SLC38A9 is characterized as a lysosomal component of the amino acid sensing Ragulator-RAG GTPase complex controlling the mechanistic target of rapamycin complex 1 (mTORC1) [20–22], one of the major amino sensing pathways in mammalian cells. Here we have characterized the protein expression of SLC38A9 in the mouse brain. Furthermore, due to the established role of SLC38A9 in the mTORC1 pathway, we found it interesting to study the Slc38a9 gene expression alterations following in vivo starvation and high-fat diet. Slc38a9 expression was analyzed in specific brain tissues associated with feeding behavior, and in larger brain regions, since neuronal circuits can project beyond specific brain structures, to provide a more comprehensive understanding of how altered energy intake can affect the overall gene expression in the mouse brain.
Abundant SLC38A9 immunoreactivity was found throughout the mouse brain, in cortex, thalamus, hippocampus, hypothalamus, brainstem and cerebellum, and two antibodies were used to verify the staining. The staining of both antibodies was similar, although the staining from the commercial antibody was more intense. However, the staining of the commercially available anti-SLC38A9 was broader in hippocampus and stained all fields as well as dentate gyrus, while the custom made antibody stained some cells in dente gyrus and field CA1 and CA2, while abundant staining was only found in field CA3. Previously characterized members from the SLC38 family are in brain, either located to neurons or astrocytes or both. SLC38A9 immunoreactivity was located to GABAergic and glutamatergic neurons, while no staining was found in astrocytes. This is similar to what has been found for SLC38A6 , SLC38A7  and SLC38A8 .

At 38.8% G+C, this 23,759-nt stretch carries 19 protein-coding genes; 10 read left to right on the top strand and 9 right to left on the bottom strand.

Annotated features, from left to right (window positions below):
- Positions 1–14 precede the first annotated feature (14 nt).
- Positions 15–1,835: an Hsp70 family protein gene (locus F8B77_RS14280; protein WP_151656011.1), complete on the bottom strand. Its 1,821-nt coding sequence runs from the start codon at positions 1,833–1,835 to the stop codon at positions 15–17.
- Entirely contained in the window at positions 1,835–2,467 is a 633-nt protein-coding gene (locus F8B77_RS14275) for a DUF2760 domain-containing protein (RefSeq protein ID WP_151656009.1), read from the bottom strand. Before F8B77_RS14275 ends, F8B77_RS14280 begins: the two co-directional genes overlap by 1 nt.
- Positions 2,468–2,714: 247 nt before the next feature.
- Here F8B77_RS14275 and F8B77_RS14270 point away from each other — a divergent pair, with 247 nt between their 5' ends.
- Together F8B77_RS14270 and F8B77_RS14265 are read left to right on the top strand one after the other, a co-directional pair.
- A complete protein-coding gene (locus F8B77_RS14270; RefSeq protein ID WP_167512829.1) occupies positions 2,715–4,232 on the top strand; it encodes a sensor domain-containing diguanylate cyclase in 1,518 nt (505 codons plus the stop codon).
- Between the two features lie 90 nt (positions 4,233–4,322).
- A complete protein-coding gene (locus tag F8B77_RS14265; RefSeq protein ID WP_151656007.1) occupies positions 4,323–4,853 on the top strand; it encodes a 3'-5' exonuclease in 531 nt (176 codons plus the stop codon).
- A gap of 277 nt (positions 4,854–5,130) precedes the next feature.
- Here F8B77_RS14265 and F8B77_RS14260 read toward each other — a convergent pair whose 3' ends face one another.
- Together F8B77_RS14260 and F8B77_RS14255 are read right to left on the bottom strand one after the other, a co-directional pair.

CNS control eating behavior, and receive signals about energy status via various neuronal circuits . Hypothalamus is one of the key structures associated with regulation of metabolism and mTORC1 activity . In hypothalamus, the arcuate nucleus (Arc), close to the third ventricle, integrate signals about energy status and further control metabolism and energy balance via mTORC1 . SLC38A9 immunostaining was found in hypothalamic areas around the third ventricle (3V), which was not surprising, considering the function of SLC38A9 as a signal integrator about amino acid levels. In hypothalamus, the mTORC1 pathway is activated in response to amino acids, glucose and growth factors, resulting in reduced food intake . However, during diet induced obesity, the mTORC1 pathway is downregulated in hypothalamus . The gene expression of Slc38a9 was found to be un-altered following starvation, but upregulated after high-fat diet in hypothalamus. The diet induced obesity paradigm is a long term treatment while the starvation is short term. This could be the reason why the high-fat diet influences Slc38a9 gene expression while the starvation paradigm does not. It is possible that the upregulation of Slc38a9 in hypothalamus is to enable mTORC1 activation and compensate for the diet-induced loss of mTORC1 activity.